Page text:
When I realized I had to leave the Legion of Christ, the floor was ripped right out of my life.
Everything on which I had based my very identity was called into question. I had become a member of this religious order at fifteen, before having completed high school, and my past seven years had been completely dedicated to learning how to spend the rest of my life as a priest in the Legion. Now with the fundamental direction of my life suddenly in question, I found myself incapable of the most routine activities of my day; classes, community prayer, mealtimes. There was no point anymore.
I believe that a person’s vocation is the central kernel of their existence. Your identity is built around your purpose in life. God exists outside of time, and he calls you into being in one eternal moment: the whole you, from beginning to end. And when God calls your name out of the nothingness, he does it for a reason. I thought I’d found this reason. For seven years I lived my life for this reason, and then one day, my certainty was gone.
Without my priestly vocation, I was faced once again with the most fundamental questions. Looking in the mirror I had to ask: who are you, Luke? Why are you here?
Eight months later I’m still building on the ruins of who I was. I don’t mean to sound melodramatic or depressing; I’m actually quite a joyful person. The truth is simply the truth: my identity crumbled and now I’m building a new one.
By now you may be asking: well, Luke, if your vocation to the priesthood was so central to your identity, why did you have to leave the Legion all of a sudden? That would be a very fair question. I have two answers. I had known in my heart for some time that I wasn’t cut out for religious life, but I had been afraid to face the facts, choosing rather to view that nagging realization as a temptation against my vocation. The second reason is that the Legion I had fallen in love with and joined was changing before my eyes. I had signed on for one thing, and it was becoming something else.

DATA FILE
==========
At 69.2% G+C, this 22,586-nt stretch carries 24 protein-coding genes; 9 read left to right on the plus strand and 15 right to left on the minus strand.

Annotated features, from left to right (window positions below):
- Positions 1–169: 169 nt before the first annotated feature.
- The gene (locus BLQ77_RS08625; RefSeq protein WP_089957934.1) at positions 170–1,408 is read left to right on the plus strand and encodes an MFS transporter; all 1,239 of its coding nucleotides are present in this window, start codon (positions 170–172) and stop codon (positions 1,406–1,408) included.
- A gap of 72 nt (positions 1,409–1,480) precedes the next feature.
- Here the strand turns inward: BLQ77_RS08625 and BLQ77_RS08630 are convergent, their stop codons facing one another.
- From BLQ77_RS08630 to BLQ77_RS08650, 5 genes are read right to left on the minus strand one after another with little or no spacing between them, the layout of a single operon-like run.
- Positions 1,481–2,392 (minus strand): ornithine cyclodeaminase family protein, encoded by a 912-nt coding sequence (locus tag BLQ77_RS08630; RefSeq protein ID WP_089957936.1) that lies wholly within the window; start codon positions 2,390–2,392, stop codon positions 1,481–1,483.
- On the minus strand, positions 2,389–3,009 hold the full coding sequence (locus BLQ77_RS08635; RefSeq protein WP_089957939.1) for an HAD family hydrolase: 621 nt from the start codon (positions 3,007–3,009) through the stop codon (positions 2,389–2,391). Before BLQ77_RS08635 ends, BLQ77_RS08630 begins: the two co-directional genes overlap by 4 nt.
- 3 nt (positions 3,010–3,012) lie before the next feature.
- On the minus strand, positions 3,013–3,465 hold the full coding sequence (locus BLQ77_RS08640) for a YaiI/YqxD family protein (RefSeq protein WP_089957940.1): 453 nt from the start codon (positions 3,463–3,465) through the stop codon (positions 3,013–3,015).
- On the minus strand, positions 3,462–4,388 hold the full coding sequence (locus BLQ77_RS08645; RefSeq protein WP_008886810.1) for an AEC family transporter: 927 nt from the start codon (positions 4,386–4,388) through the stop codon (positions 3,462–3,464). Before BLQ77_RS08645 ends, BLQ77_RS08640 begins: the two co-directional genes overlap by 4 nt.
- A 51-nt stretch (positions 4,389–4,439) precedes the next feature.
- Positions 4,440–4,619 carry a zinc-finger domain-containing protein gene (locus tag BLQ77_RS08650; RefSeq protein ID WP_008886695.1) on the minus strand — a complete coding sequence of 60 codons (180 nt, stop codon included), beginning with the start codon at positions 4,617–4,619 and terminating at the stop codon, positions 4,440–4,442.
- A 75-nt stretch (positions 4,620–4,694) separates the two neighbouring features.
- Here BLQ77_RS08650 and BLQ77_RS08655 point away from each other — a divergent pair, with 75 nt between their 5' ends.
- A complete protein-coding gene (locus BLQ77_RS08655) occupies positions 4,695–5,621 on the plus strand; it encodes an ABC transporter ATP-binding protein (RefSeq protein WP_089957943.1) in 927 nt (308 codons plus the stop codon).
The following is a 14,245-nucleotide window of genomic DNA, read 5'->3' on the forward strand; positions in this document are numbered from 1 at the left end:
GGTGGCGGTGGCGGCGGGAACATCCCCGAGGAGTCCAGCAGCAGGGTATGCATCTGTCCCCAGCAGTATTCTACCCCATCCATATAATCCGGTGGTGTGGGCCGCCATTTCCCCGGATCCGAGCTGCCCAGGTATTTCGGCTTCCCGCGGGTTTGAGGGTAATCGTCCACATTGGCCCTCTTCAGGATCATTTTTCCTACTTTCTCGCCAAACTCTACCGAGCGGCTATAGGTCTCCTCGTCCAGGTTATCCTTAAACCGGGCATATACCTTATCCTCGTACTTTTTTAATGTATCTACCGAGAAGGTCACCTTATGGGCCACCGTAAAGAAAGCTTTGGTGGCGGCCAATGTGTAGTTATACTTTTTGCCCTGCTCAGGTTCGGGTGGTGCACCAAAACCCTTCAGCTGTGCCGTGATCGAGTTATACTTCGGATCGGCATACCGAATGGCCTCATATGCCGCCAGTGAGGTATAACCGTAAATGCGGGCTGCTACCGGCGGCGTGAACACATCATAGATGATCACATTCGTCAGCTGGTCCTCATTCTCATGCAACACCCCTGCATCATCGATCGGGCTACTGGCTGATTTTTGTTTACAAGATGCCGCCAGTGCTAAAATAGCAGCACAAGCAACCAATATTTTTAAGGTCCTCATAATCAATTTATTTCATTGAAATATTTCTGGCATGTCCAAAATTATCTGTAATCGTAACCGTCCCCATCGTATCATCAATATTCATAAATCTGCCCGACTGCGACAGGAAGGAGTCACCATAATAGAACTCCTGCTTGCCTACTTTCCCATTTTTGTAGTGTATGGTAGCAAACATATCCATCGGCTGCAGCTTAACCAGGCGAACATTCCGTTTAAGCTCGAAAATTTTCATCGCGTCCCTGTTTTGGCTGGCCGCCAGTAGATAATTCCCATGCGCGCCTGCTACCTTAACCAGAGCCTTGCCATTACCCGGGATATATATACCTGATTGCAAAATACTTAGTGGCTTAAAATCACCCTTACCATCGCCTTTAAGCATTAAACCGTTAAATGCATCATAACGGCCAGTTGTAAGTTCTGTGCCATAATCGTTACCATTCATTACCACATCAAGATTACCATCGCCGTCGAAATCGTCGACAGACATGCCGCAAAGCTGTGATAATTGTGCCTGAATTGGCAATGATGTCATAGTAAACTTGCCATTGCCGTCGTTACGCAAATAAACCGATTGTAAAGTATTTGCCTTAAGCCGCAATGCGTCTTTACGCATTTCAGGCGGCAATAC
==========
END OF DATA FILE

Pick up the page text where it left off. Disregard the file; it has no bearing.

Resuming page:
Let me make something clear. I am still in contact with many Legionary priests and seminarians, and I do not subscribe to the brainwashing, cult accusations leveled at the order. As someone genuinely concerned for the future of Christianity, Catholicism and the religious life, I would like to share my experience as a Legionary seminarian in all it’s detail, including the personal struggles I had with certain aspects of the Legion’s formation and methodology.
When I read or hear some of the horror stories about excessive control, brainwashing and repression that come from certain former Legionaries, I think of certain moments of difficulty I had, and how easy it would be to tell those stories in terms that would horrify anyone out of context. If I wanted to, I could use all the right words to push all the right media-hype buttons. What I would much rather do is something productive, i.e. tell my story exactly as it happened and let you judge the Legion of Christ for yourselves.
This is something I wanted to do back in the Legion, but couldn’t, because I wasn’t allowed internet access to have a blog. Maybe this is a little piece of the new me…part of my new purpose in life.
A few days before I left the seminary, I wrote these words in my journal:
I believe that:
1. One day I will look at all my present goals and say I fulfilled them.
2. On that day I will make new ones.
3. one day everything will work out.
4. I am a survivor.